London’s new barrier busting Jazz binge at The Cockpit Theatre.
The tension between commercial success and artistic integrity is a constant in the life of the jazz musician. Swing too far one way and soon enough you’ll meet the disdainful wrath of those who feel left behind and who profess to stand fast in their refusal to compromise:
“He only gets the gigs because he’s…”
“She only gets the gigs because she’s…”
“Man he can’t play changes for s***!”
“That guy? We’ve heard it all before. Where’s the innovation?…”
Yet swing the other way, and you’re likely to meet frustration at not being heard and not being heard means not getting paid. No one honestly wants that.
There are other complexities to the situation of course. Our scene is a fertile breeding ground for disenchantment and resentment. Anger about who holds the power to decide those who ‘make it’ and those who don’t or who’ll get a grant and who will not. Seething debates rage over ownership of the art form, and every so often the fault lines crack and the bile pours out.
Through one lens, the Jazz scene in London appears to be a small and close-knit community, yet through another you’ll see it can be fragmented, segregated and cliquey. Some dividing lines are merely drawn on stylistic preferences; social circle or where/when players went to college for example. Yet there are less pleasant, more insidious divides that exist, and that’s what’s sad.
We know that there are organisations and sets of musicians who have thrived on these divides and there are some groups that have been formed to challenge them. Yet there are many artists, and importantly many listeners, who look beyond camps and barricades to listen to each other, play, talk, support each other and share their love of this great mankind-embracing African-American art form we know as Jazz, along with all its glorious, joyful and sometimes rebellious off shoots.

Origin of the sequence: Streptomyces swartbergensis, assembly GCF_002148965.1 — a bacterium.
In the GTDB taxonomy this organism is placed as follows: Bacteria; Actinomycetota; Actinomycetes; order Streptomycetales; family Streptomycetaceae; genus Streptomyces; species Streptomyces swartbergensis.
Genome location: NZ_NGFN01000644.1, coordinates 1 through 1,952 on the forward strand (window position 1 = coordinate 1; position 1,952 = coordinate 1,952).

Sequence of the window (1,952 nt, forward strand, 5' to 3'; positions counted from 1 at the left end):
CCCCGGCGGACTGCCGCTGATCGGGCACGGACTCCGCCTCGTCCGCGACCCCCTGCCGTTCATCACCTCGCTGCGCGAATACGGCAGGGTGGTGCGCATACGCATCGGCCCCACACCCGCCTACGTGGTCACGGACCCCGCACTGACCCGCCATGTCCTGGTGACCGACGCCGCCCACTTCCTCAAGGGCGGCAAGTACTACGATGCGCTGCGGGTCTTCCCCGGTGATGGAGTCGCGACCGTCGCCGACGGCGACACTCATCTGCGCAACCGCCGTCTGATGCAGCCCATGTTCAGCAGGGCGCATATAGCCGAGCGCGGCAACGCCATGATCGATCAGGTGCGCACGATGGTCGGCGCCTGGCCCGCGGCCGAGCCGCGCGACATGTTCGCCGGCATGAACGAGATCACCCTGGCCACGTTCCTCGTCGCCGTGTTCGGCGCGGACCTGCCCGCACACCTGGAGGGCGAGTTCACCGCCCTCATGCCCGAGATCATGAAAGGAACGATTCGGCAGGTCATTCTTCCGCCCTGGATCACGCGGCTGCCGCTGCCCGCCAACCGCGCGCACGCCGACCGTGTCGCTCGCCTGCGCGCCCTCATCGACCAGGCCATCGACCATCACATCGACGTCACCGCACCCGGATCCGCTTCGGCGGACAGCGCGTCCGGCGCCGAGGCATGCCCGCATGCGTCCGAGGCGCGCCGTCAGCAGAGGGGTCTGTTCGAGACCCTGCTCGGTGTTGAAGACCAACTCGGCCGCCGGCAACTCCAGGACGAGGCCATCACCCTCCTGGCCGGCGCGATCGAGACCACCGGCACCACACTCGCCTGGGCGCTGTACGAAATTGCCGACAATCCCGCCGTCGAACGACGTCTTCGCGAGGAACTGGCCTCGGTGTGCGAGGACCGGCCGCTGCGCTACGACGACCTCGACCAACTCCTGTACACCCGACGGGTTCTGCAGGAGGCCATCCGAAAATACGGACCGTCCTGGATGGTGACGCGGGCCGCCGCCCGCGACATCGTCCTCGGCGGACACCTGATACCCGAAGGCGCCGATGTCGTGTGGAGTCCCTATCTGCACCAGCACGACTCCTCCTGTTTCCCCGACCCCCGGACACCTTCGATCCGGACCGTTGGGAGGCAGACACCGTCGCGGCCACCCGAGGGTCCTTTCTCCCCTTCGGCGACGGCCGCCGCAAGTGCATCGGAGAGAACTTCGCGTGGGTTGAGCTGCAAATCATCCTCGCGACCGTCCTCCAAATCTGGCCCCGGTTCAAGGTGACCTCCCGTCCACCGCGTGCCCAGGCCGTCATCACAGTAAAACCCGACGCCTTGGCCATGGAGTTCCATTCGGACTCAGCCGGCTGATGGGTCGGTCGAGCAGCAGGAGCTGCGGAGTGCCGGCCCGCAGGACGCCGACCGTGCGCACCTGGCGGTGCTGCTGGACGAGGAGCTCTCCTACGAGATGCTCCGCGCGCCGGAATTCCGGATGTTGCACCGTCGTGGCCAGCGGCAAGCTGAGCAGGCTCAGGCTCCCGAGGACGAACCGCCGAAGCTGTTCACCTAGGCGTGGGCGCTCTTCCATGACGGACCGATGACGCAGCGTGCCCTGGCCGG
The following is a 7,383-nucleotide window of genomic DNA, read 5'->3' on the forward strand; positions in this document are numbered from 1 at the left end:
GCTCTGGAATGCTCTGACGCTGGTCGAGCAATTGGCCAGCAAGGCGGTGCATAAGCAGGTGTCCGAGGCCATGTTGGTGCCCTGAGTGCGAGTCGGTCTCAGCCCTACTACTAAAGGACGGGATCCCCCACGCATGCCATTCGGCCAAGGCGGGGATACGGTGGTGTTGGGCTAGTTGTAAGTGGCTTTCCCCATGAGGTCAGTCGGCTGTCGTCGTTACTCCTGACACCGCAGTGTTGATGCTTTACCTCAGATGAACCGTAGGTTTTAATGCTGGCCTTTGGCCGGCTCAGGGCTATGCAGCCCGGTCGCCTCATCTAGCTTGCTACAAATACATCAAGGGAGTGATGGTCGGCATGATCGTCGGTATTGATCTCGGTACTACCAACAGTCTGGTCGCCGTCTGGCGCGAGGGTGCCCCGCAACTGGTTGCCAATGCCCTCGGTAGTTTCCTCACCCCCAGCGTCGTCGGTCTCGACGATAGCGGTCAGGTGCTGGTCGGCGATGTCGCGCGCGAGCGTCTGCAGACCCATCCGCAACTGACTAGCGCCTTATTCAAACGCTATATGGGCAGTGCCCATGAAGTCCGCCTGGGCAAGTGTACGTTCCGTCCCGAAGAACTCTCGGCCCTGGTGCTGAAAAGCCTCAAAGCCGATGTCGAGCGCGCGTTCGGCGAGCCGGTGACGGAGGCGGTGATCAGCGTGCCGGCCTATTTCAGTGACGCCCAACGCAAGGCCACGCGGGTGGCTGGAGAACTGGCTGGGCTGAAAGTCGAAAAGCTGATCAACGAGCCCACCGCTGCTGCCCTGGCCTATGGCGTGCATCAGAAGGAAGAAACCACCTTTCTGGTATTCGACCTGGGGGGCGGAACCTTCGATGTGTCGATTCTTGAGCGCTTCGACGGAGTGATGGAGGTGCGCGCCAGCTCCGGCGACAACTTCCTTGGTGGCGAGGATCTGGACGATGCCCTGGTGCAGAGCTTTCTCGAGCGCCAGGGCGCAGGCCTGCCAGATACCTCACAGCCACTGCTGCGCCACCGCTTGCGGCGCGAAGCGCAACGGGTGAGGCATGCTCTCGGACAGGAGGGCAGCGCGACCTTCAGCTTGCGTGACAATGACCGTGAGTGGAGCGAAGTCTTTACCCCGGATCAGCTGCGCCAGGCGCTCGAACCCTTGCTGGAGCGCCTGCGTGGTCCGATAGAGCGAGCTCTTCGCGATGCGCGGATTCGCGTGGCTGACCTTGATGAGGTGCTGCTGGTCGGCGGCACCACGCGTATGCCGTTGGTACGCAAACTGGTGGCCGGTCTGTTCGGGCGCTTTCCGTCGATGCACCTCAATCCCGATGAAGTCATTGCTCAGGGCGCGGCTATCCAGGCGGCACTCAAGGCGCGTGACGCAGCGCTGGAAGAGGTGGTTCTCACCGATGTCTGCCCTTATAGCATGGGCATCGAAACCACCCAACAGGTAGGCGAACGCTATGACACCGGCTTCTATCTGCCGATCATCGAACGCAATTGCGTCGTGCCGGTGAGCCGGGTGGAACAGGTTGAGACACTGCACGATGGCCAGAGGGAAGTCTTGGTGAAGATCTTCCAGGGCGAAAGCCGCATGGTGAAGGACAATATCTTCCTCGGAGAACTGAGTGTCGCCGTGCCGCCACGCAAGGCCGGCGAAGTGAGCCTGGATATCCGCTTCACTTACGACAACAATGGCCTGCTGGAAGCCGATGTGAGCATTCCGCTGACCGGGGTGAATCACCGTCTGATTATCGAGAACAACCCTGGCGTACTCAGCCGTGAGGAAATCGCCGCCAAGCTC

For a number of years, several people, including economist Richard Wyatt, Dave Wybrow the Director of the Cockpit Theatre and Jez Nelson CEO of Somethin’ Else and presenter of Jazz on 3, and myself had been nurturing the desire to put on a night of live music with a difference that brought such people together under one roof. In 2011, serendipity brought us all together and step-by-step Jazz In The Round came to be conceived.
The ethos? Whatever is going on out there, we’ll help it get heard. Elders of the free improv’ scene, young guns who swing hard, sage-like jazz luminaries and riotous maverick step dubsters, whatever, whoever. Nu-Jazz, old Jazz, borrowed Jazz, blue Jazz, Afro Jazz, Euro Jazz, Anti Jazz, Free Jazz and Jazz made with the sole intention of forcing jazz snobs to eat shit! So far so good. Two nights of wonderful, contrasting music performed in an intimate, informal yet attentive environment that Noel Langley fondly likened to ‘being in an anatomists studio!’.
Before the bands commenced, Jez warmed things up in the bar with a DJ set, pumping out Impulse and Blue Note sides from his Hi-Powa Sound System to a remarkably varied audience, all of whom even more remarkably seemed to be ready to have a good night. Imagine, a jazz gig full of folk who want to have fun!
It was a London jazz star spotters paradise. A hipper version of platform 16 at London Bridge, as Jazz aficionados stood, quite literally, shoulder to shoulder with nu-rave hipsters, the well heeled and the barely soled, the clued up and the boozed up, the eminent and the seminal, and the rest of us.
There has been an expectant and celebratory mood to both gigs so far and the music has lived up to our promise to deliver a contrasting and barrier busting night. Yazz Ahmed’s haunting, Arabic tinged flugelhorn. Pat Thomas crashing ebony and ivory to smithereens and expunging deep dub electronic burps. Stuart McCallum’s melodic Mancunian wit. Ryan Williams flashing his mob. Andrew McCormack graceful and poignant and Shabaka Hutchings in your face groove fest.
There’s more to come. In fact we have a year of these monthly jazz love ins planned and who knows what will follow. Like a Jarrett solo, start and see where it takes you. Oh, and it’s only 7 quid to get in!